1. Ooh! You’re in Trouble: Ooh! You’re in Trouble is a podcast for tweens, parents, and teachers about the rules we broke growing up…and what those moments teach kids about making smart decisions when grownups aren’t around. Each episode features young people sharing stories of a moment they broke the rules growing up. The series explores why kids defy rules and what we can learn from it. …Read More

How positive psychology reduces stress and boosts reading comprehension

Learning to read is a higher brain function. Reading comprehension activates the cerebral cortex of a child’s brain. This part of the brain is important for complex cognitive tasks, but it’s also the part of the brain that’s the most sensitive to the harmful effects of stress.

Because stress impairs both learning and memory, teachers can improve reading comprehension and enhance classroom learning by reducing student stress through positive psychology.

The psychology of happiness and learning…Read More

4 positive psychology tactics to help your brain manage stress

If you’re feeling overwhelmed today, you’re not alone. Teachers across America are struggling with unprecedented levels of mental stress. At the start of the COVID-19 pandemic, the Yale Center for Emotional Intelligence conducted a national survey of more than 5,000 U.S. teachers.

When asked to describe their mental health and stress levels, the five most common terms that educators used were “sad,” “overwhelmed,” “anxious,” “fearful,” and “worried.” Thankfully, positive psychology can help you to build your resilience to stress, prevent burnout, improve your overall well-being, and lead to better outcomes in your classroom.

Common sources of mental stress…Read More

High Prevalence of Mental Health Risk Amid COVID Pandemic Taking a Serious Toll on U.S. Students’ Cognition

Neuroscientific research conducted by Total Brain and the Center for Adolescent Research and Education shows students’  focus, planning, memory and resilience scores fall well below standard average

The COVID pandemic is having a dramatic impact on U.S. students’ mental health which, in turn, is affecting precious cognitive capacities like memory, focus and planning.  According to a neuroscientific study conducted by Total Brain and the Center for Adolescent Research and Education (CARE):

  • 48% of high school and college students are at risk of general anxiety
  • 45% are at risk of social anxiety
  • 39% are at risk of PTSD
  • Risk of common mental health conditions is 19% to 41% higher for females than males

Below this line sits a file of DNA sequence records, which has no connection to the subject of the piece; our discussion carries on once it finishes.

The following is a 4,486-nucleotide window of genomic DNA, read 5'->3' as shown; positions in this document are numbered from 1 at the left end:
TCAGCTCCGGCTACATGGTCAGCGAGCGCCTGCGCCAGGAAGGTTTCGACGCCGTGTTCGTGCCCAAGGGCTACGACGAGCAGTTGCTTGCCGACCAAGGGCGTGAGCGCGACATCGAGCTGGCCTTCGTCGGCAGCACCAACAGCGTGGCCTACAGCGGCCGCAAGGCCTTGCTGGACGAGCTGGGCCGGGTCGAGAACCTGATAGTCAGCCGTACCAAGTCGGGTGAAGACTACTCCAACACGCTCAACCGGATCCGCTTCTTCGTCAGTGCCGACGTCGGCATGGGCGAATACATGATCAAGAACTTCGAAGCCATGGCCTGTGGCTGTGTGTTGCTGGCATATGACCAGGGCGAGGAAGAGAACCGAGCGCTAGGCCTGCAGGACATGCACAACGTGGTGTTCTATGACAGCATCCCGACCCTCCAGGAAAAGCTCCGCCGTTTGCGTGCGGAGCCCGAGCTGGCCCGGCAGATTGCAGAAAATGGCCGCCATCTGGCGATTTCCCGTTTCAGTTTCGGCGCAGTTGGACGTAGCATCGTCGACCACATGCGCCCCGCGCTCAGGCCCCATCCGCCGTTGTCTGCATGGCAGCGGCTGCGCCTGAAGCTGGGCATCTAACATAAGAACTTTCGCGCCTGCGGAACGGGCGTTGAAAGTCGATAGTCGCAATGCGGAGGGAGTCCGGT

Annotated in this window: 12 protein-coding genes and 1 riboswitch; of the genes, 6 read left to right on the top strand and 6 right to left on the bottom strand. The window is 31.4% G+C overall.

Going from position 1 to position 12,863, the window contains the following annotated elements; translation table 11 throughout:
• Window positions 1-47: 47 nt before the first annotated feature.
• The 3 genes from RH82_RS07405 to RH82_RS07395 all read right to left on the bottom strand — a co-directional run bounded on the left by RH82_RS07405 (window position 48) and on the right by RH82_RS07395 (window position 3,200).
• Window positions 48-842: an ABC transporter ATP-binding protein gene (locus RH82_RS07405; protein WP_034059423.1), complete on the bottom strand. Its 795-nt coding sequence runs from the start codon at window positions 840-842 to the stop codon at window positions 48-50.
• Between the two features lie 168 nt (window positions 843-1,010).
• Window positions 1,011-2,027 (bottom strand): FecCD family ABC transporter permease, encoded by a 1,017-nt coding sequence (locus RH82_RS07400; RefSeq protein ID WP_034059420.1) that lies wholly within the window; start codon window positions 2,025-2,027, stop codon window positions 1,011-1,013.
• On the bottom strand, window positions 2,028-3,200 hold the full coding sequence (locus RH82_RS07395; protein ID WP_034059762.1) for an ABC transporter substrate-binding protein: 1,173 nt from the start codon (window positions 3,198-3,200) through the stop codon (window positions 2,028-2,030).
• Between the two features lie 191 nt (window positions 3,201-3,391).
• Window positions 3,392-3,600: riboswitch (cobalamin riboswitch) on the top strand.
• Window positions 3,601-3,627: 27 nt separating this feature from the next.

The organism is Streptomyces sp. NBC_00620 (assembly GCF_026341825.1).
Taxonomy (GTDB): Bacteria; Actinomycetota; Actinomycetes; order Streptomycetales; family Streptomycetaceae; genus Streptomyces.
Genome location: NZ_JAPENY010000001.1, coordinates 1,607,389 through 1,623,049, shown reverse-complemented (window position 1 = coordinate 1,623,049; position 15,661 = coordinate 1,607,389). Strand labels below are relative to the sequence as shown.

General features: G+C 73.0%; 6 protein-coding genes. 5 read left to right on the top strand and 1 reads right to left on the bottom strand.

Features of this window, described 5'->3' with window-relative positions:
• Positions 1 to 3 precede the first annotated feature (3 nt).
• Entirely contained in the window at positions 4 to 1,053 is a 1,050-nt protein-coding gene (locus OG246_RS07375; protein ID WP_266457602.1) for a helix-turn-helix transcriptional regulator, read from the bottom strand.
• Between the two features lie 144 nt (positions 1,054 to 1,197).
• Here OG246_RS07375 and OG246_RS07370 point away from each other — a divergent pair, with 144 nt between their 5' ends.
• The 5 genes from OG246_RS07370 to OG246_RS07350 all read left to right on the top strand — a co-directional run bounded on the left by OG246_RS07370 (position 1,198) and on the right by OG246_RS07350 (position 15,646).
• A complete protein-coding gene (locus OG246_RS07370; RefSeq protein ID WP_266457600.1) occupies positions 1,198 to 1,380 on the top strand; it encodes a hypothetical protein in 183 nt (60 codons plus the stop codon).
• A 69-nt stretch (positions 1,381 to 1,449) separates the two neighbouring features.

Deteriorating mental health is usually linked with a decline in cognitive capacities. Expressed in percentile ranking, the standard average for any capacity is the 50th percentile ranking. However, the average percentile rank for students in this study fell well below the standard average:…Read More

10 team-building activities for distance learning

As a teacher, team building is something that comes naturally. We do it to break the ice at the beginning of the year, to build a community in our classroom, and as a brain break when our kids (or the teachers) need a break.

Now that we are all learning and teaching from home, building a community and connecting with our kids is a little harder with distance learning factored in.

Related content: Student mental health goes virtual during a pandemic…Read More

4 ways educators can combat rural brain drain

[Editor’s note: Today’s stories take a two-pronged look at rural brain drain. This story examines the issue from an educator’s perspective. Look at the issue from the tech community’s perspective here.]

More than 30 years ago, the Department of Justice researched and concluded that stronger families and communities create successful school environments. Fast forward to the present day, the importance of that link between the community and school is still vital for student success. There’s a give and take relationship with the education system and its community, meaning higher standards and stronger school systems encourage the community outside of the school to succeed as well.

With this in mind, a common problem in rural area schools is bridging that gap between school books and real-world experiences – particularly when it comes to STEM. With STEM fields expanding, it’s important to show students in rural communities how they can learn to be innovators and problem solvers for this generation.…Read More